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    When I was six, I definitely knew I didn't want to know my mother. When she later forced the issue, legally, I was but 12 years old, and nearly committed suicide over it. She cared enough about me to let me go back to the situation I was in before. While it's true that the courts have their own input (and their word is final), the child should have input, because even before they reach the teenage years, many children definitely know that I don't want to be around that person. Ignore that message at the child's peril. Six isn't a magic number, but for most children, it's way before 12. – phyrfox Feb 18 '15 at 16:36
  • @OedhelSetren Without knowing the location of the TS, your comment is too localized. – Mast Feb 19 '15 at 8:58
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Without more information about your legal status, we won't be able to give a fitting answer. However, I will try based on the given information.

"We need not destroy the past. It is gone."

- John Cage

If there is no indication the father has had a bad influence on him or might expose him to the wrong people, I can't find any cause for your son not to see his father. If he has done so in the past, it's time to figure out if he has changed or not. People make mistakes and sometimes those are severe enough to go to prison. But that in itself does not provide enough information whether he is a dangerous person or not. Even if he used to be, your question does not give enough information to determine if he still is or not.

In the end it may not matter. According to the Convention on the Rights of the Child, article 7, 8 and 9 your son has a right to family ties. To answer the title of your question:

Should I cut my child's dad out of his life?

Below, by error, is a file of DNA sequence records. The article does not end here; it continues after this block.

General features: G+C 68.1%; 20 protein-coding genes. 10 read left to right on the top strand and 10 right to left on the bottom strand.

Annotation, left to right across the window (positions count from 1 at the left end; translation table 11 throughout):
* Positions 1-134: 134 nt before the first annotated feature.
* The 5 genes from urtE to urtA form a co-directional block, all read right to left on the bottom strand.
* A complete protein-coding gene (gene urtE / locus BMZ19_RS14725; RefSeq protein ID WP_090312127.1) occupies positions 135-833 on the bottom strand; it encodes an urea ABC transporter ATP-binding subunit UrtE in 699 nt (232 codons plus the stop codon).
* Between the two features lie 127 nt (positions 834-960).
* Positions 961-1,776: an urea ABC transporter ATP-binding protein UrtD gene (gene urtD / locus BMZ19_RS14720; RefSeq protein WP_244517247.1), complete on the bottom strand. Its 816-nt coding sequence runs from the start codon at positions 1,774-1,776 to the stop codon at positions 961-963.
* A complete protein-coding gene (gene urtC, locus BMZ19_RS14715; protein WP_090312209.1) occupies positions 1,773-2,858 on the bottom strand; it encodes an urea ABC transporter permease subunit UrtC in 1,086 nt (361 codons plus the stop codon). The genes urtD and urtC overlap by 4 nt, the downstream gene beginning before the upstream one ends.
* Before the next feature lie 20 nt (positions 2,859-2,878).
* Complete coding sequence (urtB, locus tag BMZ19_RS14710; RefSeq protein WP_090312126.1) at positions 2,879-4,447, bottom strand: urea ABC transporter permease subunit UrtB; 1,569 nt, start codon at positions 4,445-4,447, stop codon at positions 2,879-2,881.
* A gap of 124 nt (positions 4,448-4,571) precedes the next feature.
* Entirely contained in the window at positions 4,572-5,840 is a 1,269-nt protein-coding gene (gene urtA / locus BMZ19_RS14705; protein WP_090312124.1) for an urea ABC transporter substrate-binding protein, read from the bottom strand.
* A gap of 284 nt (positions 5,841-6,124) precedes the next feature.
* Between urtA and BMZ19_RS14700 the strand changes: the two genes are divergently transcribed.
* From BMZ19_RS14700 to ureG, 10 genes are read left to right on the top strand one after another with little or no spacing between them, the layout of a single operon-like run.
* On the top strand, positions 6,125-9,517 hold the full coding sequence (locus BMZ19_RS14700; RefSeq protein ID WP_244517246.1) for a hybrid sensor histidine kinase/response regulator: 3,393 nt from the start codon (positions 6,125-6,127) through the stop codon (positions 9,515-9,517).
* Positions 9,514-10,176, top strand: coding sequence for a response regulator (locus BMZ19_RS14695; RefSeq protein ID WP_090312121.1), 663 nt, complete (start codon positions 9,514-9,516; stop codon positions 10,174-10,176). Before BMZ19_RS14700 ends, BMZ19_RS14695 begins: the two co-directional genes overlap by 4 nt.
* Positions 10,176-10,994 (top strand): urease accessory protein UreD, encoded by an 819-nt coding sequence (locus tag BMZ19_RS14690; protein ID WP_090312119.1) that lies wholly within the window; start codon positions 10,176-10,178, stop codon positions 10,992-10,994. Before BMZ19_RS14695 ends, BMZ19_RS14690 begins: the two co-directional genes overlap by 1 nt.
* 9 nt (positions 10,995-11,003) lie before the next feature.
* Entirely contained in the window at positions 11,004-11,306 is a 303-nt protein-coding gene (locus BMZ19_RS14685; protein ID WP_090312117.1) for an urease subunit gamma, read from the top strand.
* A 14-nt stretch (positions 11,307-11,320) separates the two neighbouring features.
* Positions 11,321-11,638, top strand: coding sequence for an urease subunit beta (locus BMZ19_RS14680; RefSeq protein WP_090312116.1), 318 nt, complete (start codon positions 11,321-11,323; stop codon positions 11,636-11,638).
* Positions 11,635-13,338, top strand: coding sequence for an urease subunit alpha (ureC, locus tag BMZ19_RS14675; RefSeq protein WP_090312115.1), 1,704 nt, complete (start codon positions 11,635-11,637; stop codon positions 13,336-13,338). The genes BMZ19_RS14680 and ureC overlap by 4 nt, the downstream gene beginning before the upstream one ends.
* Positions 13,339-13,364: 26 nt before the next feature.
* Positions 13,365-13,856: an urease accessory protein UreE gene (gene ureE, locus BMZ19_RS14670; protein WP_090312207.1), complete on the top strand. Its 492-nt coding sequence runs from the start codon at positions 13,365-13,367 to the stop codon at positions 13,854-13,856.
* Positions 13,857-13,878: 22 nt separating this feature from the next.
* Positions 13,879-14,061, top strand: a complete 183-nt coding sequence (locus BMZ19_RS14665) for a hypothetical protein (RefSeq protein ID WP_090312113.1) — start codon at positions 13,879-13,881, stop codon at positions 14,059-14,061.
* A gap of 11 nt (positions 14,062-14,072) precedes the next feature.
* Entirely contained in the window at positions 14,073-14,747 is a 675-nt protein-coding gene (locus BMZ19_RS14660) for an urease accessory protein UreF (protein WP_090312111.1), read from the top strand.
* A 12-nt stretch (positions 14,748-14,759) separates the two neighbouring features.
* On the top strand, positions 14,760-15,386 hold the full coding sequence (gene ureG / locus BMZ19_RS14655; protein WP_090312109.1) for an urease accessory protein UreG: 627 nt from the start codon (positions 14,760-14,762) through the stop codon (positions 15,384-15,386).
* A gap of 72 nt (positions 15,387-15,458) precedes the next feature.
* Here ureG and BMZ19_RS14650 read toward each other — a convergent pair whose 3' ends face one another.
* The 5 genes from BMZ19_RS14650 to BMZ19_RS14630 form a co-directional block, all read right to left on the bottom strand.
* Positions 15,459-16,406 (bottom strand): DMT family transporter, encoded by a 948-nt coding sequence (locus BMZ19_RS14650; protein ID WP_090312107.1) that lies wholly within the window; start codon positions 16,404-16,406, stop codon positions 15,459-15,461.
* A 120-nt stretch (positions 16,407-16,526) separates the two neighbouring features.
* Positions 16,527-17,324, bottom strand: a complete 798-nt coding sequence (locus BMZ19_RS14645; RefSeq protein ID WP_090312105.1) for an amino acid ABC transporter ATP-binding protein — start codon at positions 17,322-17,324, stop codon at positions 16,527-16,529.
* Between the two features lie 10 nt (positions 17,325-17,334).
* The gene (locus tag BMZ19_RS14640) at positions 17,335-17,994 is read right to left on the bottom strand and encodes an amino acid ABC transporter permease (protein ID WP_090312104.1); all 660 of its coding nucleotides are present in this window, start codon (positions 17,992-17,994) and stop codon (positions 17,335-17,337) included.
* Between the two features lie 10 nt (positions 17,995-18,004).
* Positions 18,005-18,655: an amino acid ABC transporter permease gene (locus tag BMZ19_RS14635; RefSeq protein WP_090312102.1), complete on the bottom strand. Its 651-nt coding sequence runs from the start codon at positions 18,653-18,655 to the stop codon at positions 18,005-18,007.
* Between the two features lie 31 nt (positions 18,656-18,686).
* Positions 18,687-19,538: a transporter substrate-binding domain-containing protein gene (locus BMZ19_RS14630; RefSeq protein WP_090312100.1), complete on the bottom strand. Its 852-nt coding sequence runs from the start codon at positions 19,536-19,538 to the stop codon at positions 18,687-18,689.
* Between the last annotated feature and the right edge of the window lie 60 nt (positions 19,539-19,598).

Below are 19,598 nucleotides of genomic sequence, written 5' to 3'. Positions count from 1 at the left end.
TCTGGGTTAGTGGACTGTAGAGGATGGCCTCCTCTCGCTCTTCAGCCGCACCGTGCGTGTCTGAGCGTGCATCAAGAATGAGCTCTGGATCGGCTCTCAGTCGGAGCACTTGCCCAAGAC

Unless there is a high amount of risked involved letting the father see his son, it's not up to you.

Also keep in mind the opinion of your son. He may not have one yet, but he will get one. Whatever your choice will be, you better be prepared to explain it to him when he's old enough to understand.

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    I wasn't expecting quotes from Mortal Kombat characters on a parenting forum... – Mikey Mouse Feb 18 '15 at 16:26
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    @MikeyMouse Johnny Cage is not afraid to provide parenting advice. – Zibbobz Feb 18 '15 at 18:56
  • I really liked this answer, because it says evertyhing I feel is important. Until the point where it says it isn't your choise. Maybe it shouldn't be your choice (which I would disagree with) but it is. You're here for our advice and our advice is not to make the decision yourself (in certain circumstances) but even the decision not to decide yourself has to be yours. – Jasper Feb 19 '15 at 12:29
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This is mostly a legal issue, perhaps quite unfortunately. Because this man is your child's father, he likely has legal rights to see his child, and may push for those rights to be enforced if denied the chance to see his child.

You can challenge it in court, but I don't know how far you get - we are not legal council, and cannot offer you legal advice.

What we can offer you is some ways to cope with this, whether or not there is legal action involved.

First of all, you need to consider how much of a danger this man is to your child - and if he is a source of physical and voilent danger to him, then you should start seeking your own legal council for the safety of your own child.

If he is not a physical threat to the child, but you worry about the influence he may have, the best way to counter that is to be a positive influence on the child yourself, and to surround him with other positive role models. You, your friends, and your family can all have a great impact on the child, moreso than a single negative influence can overcome.

If you are worried about what he may do during his legal visitations of the child, and that you may not have the ability alone to prevent it, consider getting somebody to be there with you during those times - a friend or a family member who you can trust. This is especially important if you feel that the man is a danger to your child, but cannot legally prevent him from having visitation rights.